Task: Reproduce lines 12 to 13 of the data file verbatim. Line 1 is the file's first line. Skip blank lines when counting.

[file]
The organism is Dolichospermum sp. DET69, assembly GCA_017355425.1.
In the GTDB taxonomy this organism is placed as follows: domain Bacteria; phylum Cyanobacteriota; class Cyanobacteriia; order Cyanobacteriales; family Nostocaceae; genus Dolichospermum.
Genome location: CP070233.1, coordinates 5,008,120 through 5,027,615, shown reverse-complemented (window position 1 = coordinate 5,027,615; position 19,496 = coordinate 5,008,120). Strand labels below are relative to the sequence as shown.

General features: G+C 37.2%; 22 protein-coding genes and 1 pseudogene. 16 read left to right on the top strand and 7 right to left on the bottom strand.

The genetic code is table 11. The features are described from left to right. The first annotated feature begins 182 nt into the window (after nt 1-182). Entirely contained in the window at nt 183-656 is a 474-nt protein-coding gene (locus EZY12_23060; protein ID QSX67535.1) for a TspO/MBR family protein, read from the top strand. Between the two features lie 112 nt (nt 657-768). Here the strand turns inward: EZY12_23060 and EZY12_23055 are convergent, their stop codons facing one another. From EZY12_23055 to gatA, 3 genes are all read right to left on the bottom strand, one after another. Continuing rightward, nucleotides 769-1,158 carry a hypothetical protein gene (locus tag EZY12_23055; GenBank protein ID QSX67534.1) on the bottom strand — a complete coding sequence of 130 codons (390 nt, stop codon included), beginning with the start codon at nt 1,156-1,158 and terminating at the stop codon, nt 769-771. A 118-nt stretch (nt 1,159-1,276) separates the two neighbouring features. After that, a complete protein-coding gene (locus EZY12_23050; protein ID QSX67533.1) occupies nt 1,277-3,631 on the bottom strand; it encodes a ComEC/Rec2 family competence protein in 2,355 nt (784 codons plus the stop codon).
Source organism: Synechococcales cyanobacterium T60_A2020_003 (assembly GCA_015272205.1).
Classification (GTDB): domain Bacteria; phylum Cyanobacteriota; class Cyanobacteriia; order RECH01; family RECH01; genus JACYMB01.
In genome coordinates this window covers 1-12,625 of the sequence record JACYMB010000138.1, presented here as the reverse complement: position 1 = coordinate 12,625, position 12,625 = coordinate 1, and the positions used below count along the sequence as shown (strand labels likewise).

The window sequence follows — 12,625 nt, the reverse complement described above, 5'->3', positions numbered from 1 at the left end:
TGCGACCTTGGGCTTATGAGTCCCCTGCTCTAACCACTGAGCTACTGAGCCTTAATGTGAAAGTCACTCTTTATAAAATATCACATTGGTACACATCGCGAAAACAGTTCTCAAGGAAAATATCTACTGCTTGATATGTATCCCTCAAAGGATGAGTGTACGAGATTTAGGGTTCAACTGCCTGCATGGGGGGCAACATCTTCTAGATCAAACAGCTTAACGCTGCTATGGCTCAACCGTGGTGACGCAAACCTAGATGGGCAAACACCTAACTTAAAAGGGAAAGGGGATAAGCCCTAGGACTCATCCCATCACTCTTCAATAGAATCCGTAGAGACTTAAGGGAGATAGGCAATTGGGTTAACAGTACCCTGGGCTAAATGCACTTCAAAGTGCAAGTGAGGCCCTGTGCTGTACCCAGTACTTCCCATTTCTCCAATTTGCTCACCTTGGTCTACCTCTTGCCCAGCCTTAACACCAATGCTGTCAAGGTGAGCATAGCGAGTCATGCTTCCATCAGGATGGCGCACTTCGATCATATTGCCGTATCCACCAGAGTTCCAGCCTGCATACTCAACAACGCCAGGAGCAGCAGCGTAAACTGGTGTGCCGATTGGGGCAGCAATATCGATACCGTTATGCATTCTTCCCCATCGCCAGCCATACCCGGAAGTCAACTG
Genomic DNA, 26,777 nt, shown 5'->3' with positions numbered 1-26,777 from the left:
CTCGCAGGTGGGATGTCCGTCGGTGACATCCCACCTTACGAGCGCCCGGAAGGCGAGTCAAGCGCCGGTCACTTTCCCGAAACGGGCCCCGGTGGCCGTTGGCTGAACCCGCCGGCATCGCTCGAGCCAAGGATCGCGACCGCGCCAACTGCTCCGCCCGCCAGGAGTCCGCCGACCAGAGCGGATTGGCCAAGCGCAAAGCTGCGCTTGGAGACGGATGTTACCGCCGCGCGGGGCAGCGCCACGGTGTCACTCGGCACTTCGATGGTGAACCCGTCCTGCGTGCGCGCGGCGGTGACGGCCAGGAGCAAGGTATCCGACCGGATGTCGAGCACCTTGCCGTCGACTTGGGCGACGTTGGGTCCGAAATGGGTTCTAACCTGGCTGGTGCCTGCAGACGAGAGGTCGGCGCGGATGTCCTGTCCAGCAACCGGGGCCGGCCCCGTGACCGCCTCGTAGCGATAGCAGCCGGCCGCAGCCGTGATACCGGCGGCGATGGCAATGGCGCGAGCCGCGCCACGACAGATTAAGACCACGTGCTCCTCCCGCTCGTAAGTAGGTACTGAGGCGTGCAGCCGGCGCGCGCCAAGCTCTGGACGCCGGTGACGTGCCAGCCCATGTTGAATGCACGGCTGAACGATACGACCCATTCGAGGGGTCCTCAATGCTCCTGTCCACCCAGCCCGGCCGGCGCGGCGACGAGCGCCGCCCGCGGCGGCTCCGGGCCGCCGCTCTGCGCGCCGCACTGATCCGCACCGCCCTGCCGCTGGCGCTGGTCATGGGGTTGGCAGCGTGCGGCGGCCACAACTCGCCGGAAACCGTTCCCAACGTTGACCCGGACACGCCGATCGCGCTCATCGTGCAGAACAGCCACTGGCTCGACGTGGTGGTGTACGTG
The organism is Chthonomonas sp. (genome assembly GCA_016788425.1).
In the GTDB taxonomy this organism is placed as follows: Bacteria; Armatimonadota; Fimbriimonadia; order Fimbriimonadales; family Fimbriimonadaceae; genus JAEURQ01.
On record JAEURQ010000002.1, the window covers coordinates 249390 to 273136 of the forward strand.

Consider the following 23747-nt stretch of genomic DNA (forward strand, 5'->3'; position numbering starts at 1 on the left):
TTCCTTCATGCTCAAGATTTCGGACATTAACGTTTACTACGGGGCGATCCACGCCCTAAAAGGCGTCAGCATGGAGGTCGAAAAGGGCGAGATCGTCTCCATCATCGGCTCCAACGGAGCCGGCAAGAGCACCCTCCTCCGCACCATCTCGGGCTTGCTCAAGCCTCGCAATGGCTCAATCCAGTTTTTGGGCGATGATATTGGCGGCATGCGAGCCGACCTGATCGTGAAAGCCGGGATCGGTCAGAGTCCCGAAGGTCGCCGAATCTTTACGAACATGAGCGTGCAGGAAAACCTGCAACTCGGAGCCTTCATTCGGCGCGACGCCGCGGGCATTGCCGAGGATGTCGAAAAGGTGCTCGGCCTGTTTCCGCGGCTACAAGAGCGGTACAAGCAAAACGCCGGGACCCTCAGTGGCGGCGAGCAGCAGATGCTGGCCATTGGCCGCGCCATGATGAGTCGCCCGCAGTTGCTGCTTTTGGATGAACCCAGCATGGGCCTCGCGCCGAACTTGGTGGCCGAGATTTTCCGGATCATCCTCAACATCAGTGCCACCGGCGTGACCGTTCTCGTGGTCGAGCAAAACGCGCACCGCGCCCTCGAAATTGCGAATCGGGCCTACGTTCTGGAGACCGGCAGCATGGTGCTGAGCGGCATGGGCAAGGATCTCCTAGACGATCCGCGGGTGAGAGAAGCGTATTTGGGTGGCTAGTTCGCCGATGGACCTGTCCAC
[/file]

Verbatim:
CTCGCAGGTGGGATGTCCGTCGGTGACATCCCACCTTACGAGCGCCCGGAAGGCGAGTCAAGCGCCGGTCACTTTCCCGAAACGGGCCCCGGTGGCCGTTGGCTGAACCCGCCGGCATCGCTCGAGCCAAGGATCGCGACCGCGCCAACTGCTCCGCCCGCCAGGAGTCCGCCGACCAGAGCGGATTGGCCAAGCGCAAAGCTGCGCTTGGAGACGGATGTTACCGCCGCGCGGGGCAGCGCCACGGTGTCACTCGGCACTTCGATGGTGAACCCGTCCTGCGTGCGCGCGGCGGTGACGGCCAGGAGCAAGGTATCCGACCGGATGTCGAGCACCTTGCCGTCGACTTGGGCGACGTTGGGTCCGAAATGGGTTCTAACCTGGCTGGTGCCTGCAGACGAGAGGTCGGCGCGGATGTCCTGTCCAGCAACCGGGGCCGGCCCCGTGACCGCCTCGTAGCGATAGCAGCCGGCCGCAGCCGTGATACCGGCGGCGATGGCAATGGCGCGAGCCGCGCCACGACAGATTAAGACCACGTGCTCCTCCCGCTCGTAAGTAGGTACTGAGGCGTGCAGCCGGCGCGCGCCAAGCTCTGGACGCCGGTGACGTGCCAGCCCATGTTGAATGCACGGCTGAACGATACGACCCATTCGAGGGGTCCTCAATGCTCCTGTCCACCCAGCCCGGCCGGCGCGGCGACGAGCGCCGCCCGCGGCGGCTCCGGGCCGCCGCTCTGCGCGCCGCACTGATCCGCACCGCCCTGCCGCTGGCGCTGGTCATGGGGTTGGCAGCGTGCGGCGGCCACAACTCGCCGGAAACCGTTCCCAACGTTGACCCGGACACGCCGATCGCGCTCATCGTGCAGAACAGCCACTGGCTCGACGTGGTGGTGTACGTG
The organism is Chthonomonas sp. (genome assembly GCA_016788425.1).